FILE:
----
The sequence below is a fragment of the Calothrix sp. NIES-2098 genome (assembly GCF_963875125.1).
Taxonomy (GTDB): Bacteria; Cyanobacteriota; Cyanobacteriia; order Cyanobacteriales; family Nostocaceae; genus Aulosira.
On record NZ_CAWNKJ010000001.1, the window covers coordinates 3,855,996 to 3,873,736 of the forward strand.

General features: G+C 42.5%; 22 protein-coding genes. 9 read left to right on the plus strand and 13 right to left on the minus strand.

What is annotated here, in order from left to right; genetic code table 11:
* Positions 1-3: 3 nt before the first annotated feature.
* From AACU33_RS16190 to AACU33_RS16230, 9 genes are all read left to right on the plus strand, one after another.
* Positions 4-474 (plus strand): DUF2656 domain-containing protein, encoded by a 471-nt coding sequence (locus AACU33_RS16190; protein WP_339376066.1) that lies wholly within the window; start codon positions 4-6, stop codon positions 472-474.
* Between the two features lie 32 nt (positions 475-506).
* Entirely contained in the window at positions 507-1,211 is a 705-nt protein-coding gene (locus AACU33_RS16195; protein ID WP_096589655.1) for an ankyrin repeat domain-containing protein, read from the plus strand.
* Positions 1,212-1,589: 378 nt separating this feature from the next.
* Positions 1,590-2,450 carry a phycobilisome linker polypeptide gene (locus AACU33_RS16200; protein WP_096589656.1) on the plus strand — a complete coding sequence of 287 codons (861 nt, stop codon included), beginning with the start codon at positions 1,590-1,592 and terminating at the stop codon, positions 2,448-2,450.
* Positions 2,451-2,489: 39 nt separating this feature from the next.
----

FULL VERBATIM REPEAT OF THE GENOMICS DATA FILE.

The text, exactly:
The sequence below is a fragment of the Calothrix sp. NIES-2098 genome (assembly GCF_963875125.1).
Taxonomy (GTDB): Bacteria; Cyanobacteriota; Cyanobacteriia; order Cyanobacteriales; family Nostocaceae; genus Aulosira.
On record NZ_CAWNKJ010000001.1, the window covers coordinates 3,855,996 to 3,873,736 of the forward strand.

General features: G+C 42.5%; 22 protein-coding genes. 9 read left to right on the plus strand and 13 right to left on the minus strand.

What is annotated here, in order from left to right; genetic code table 11:
* Positions 1-3: 3 nt before the first annotated feature.
* From AACU33_RS16190 to AACU33_RS16230, 9 genes are all read left to right on the plus strand, one after another.
* Positions 4-474 (plus strand): DUF2656 domain-containing protein, encoded by a 471-nt coding sequence (locus AACU33_RS16190; protein WP_339376066.1) that lies wholly within the window; start codon positions 4-6, stop codon positions 472-474.
* Between the two features lie 32 nt (positions 475-506).
* Entirely contained in the window at positions 507-1,211 is a 705-nt protein-coding gene (locus AACU33_RS16195; protein ID WP_096589655.1) for an ankyrin repeat domain-containing protein, read from the plus strand.
* Positions 1,212-1,589: 378 nt separating this feature from the next.
* Positions 1,590-2,450 carry a phycobilisome linker polypeptide gene (locus AACU33_RS16200; protein WP_096589656.1) on the plus strand — a complete coding sequence of 287 codons (861 nt, stop codon included), beginning with the start codon at positions 1,590-1,592 and terminating at the stop codon, positions 2,448-2,450.
* Positions 2,451-2,489: 39 nt separating this feature from the next.